Adult Pop Tarts

Adult Pop Tarts

“I’d be so happy to be sitting at my desk, eating a Pop tart and keying away… nothing would please me more.” Ray Burrows 

Today I would like to branch out and thank all those who have been following Kitchen Therapy so ardently, trying out the recipes, sending in pictures, and little notes – it means the world! Creating and developing a food blog is always borne out of passion, and rarely provides much in return other then self-satisfaction. It does not earn you money, fame or serve as a platform for other opportunities. It is simply a voluntary place of expression, a desire to share ideas, in this case, to cook and bake. So THANK YOU!!

My schedule is rather busy, with very little free time. I try very hard to discipline myself to devote time to Kitchen Therapy at nights and to cook/bake on Sundays and one free afternoon in the week. However, discipline and I haven’t been getting along, and I do end up procrastinating on assignments with the blog. It is, after all, therapeutic!

In the past few posts, you may notice I’ve been focusing on snacking foods, rather than main dishes, simply because I have been suffering from a wandering mind, and a lack of appetite. Chocolate and coffee seem to be my only good friend at times, and I’ve been forcing veggies down my throat in vain. Let’s hope this month is better, and we can work ourselves into better and healthier eating.

In the meantime, let’s talk about pop tarts! My mother is very strict, and pop tarts were never an option as breakfast. I would wait to go to a gora friends’ house to play so that I could shamelessly ask for one.

So trying to make a pop tart at home was out of the question, so I tricked her by saying I am making something healthy with figs, and sneaked a strawberry one in for myself. (I do realise it’s about time I grow up.)

These “adult” pop tarts are filled with a homemade fig paste, as well as a homemade orange and cranberry marmalade. They are baked in a sweet pastry dough, and then topped with icing and adult-approved toppings. You could serve them as a dessert with some ice cream, or simply have them as is, warm and oozing with flavour. The choice is yours!

Other filling options are: piece of chocolate, Nutella, fruit jams and preserves (I would recommend thickening them with a spoon or two of corn starch), or fresh fruit with some cinnamon and brown sugar.

The icing is a simple white icing, and you can top with any kind of nuts, sprinkles, orange or lemon zest, candied fruit and so on.

Fig Paste Recipe

[yumprint-recipe id=’64’]

The Recipe
Serves Yields: 10 | Prep Time: 90 mins | Cook Time: 20 mins


  • Sweet dough:
  • 1 cup flour
  • 1 tbsp icing sugar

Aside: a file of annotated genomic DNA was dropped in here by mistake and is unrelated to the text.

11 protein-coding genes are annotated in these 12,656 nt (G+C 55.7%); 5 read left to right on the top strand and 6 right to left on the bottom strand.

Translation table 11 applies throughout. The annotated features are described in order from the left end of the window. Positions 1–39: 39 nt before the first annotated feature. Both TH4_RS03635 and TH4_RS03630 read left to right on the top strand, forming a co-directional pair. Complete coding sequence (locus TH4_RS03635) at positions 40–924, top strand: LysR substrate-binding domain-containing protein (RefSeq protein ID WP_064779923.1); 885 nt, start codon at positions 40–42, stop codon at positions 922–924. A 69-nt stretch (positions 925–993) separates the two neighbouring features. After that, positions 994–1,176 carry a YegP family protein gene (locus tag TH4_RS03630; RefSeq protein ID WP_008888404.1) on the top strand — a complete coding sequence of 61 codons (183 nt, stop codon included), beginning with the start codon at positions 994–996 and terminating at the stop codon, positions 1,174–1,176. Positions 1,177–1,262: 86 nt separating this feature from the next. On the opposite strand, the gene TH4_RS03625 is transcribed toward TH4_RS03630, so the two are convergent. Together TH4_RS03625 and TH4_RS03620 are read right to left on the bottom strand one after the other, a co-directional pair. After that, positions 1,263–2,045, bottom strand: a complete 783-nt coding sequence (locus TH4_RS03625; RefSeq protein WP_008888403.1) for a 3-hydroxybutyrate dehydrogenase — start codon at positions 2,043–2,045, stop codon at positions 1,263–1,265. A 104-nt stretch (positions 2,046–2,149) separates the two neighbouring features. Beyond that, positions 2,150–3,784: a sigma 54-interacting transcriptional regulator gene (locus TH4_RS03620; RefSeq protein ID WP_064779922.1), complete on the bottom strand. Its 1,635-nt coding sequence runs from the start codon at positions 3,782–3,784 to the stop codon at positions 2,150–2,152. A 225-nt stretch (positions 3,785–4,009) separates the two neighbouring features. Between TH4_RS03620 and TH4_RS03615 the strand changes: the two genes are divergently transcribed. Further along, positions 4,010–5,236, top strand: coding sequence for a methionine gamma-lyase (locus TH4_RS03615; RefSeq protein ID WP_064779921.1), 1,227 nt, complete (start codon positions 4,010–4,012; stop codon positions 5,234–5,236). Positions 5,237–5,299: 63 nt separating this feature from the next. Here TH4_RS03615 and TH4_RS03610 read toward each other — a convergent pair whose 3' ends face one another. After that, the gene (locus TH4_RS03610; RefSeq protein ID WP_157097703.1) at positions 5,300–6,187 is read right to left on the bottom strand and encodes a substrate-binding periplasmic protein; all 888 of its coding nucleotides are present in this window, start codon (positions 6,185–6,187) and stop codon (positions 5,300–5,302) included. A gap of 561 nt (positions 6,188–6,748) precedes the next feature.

• Pinch of salt
  • ½ cup cold butter, diced
  • 3 tbsp cold water
  • Filling:
  • ½ cup fig paste
  • ½ cup orange + cranberry marmalade
  • Orange + cranberry marmalade:
  • (makes ½ cup)
  • 3 malta oranges
  • handful of dried cranberries
  • 3-4 tbsp sugar
  • pinch of salt
  • Icing:
  • 1 cup icing sugar
  • 4-5 tbsp milk
  • Toppings:
  • Candied ginger, orange zest, lemon zest, chopped nuts


  • Marmalade:
  • Wash and scrub the skins of the 2 oranges well and dry well.
  • Cut out the orange part of the skins (of only 2 oranges) into thin long slices (leaving out the white part).
  • Then peel off the white skins and cut the oranges into thin slices.
  • Put them with the peeled zest and all juices into a cooking pot.
  • Add the juice of the third orange, and the pulp into it. Squeeze down on all the ingredients in the pot to let the juice flow with the back of a spoon.
  • Add the cranberries, sugar and salt.
  • Bring the pot to a gentle boil on low heat and let simmer for 30 minutes, stirring occasionally.
  • Remove from heat and let cool completely.
  • Dough:
  • Whisk the dry ingredients together.
  • Rub the butter into the flour mixture to create a crumb-like texture.
  • Then pour the cold water in to combine the dough.
  • Wrap in an air tight foil or cling film and refrigerate until ready to use.
  • Assemble:
  • Roll dough out and cut into rectangles or use a large shape stamp.
  • Place a spoon and half (or depending on the size of your pop tart) of the filling in the centre of the rectangle. Leave enough room on all the sides to seal.
  • Brush the sides with some water (do not soak) and seal with the other rectangle.
  • With a fork, imprint the sides, pushing the edges together.
  • Prick the tart on top.
  • Refrigerate for 30 minutes.
  • Bake the pop tarts in a preheated oven at 180°C for 18-20 minutes. The tops should be slightly browned.
  • Remove from tray and cool completely.
  • Whisk the icing sugar and milk together to create a thick icing glaze.
  • Spread the icing on top of the pop tart and garnish with toppings.
  • Serve immediately or store in an airtight container.
  • Suggestions:
  • Top the fig pop tarts with orange zest and almonds flakes.
  • Top the orange marmalade pop tarts with candied ginger and chopped pistachios.
  • Serve with a dollop of ice cream for a quick dessert option.

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The recipes are tried and tested, some are adapted from various places, and a few are passed down; but every one of them comes straight from the heart.